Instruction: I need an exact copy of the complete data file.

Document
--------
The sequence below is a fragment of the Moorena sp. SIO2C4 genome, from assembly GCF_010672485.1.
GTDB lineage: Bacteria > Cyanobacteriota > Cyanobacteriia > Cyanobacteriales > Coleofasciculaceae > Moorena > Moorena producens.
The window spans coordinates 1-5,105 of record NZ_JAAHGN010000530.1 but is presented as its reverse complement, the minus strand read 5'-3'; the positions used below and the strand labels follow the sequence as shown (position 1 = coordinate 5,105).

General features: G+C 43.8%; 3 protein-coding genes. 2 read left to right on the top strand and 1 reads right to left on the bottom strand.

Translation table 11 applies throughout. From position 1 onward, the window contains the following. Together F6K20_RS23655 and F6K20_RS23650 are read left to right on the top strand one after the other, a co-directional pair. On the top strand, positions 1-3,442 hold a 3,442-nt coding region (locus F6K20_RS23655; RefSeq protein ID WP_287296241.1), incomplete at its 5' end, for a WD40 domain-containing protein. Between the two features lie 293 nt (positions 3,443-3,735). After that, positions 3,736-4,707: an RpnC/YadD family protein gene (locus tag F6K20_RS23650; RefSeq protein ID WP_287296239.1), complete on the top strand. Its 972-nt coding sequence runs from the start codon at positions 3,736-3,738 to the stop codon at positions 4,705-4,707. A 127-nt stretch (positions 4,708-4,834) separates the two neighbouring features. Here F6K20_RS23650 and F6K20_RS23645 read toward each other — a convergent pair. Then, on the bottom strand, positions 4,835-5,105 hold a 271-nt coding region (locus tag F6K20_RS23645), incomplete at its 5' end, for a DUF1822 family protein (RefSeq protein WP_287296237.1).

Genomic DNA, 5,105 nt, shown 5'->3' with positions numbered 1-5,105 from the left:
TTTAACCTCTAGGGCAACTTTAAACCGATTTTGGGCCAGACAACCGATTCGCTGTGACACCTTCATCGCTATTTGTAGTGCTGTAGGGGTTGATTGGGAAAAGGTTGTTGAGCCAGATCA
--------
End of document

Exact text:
The sequence below is a fragment of the Moorena sp. SIO2C4 genome, from assembly GCF_010672485.1.
GTDB lineage: Bacteria > Cyanobacteriota > Cyanobacteriia > Cyanobacteriales > Coleofasciculaceae > Moorena > Moorena producens.
The window spans coordinates 1-5,105 of record NZ_JAAHGN010000530.1 but is presented as its reverse complement, the minus strand read 5'-3'; the positions used below and the strand labels follow the sequence as shown (position 1 = coordinate 5,105).

General features: G+C 43.8%; 3 protein-coding genes. 2 read left to right on the top strand and 1 reads right to left on the bottom strand.

Translation table 11 applies throughout. From position 1 onward, the window contains the following. Together F6K20_RS23655 and F6K20_RS23650 are read left to right on the top strand one after the other, a co-directional pair. On the top strand, positions 1-3,442 hold a 3,442-nt coding region (locus F6K20_RS23655; RefSeq protein ID WP_287296241.1), incomplete at its 5' end, for a WD40 domain-containing protein. Between the two features lie 293 nt (positions 3,443-3,735). After that, positions 3,736-4,707: an RpnC/YadD family protein gene (locus tag F6K20_RS23650; RefSeq protein ID WP_287296239.1), complete on the top strand. Its 972-nt coding sequence runs from the start codon at positions 3,736-3,738 to the stop codon at positions 4,705-4,707. A 127-nt stretch (positions 4,708-4,834) separates the two neighbouring features. Here F6K20_RS23650 and F6K20_RS23645 read toward each other — a convergent pair. Then, on the bottom strand, positions 4,835-5,105 hold a 271-nt coding region (locus tag F6K20_RS23645), incomplete at its 5' end, for a DUF1822 family protein (RefSeq protein WP_287296237.1).

Genomic DNA, 5,105 nt, shown 5'->3' with positions numbered 1-5,105 from the left:
TTTAACCTCTAGGGCAACTTTAAACCGATTTTGGGCCAGACAACCGATTCGCTGTGACACCTTCATCGCTATTTGTAGTGCTGTAGGGGTTGATTGGGAAAAGGTTGTTGAGCCAGATCA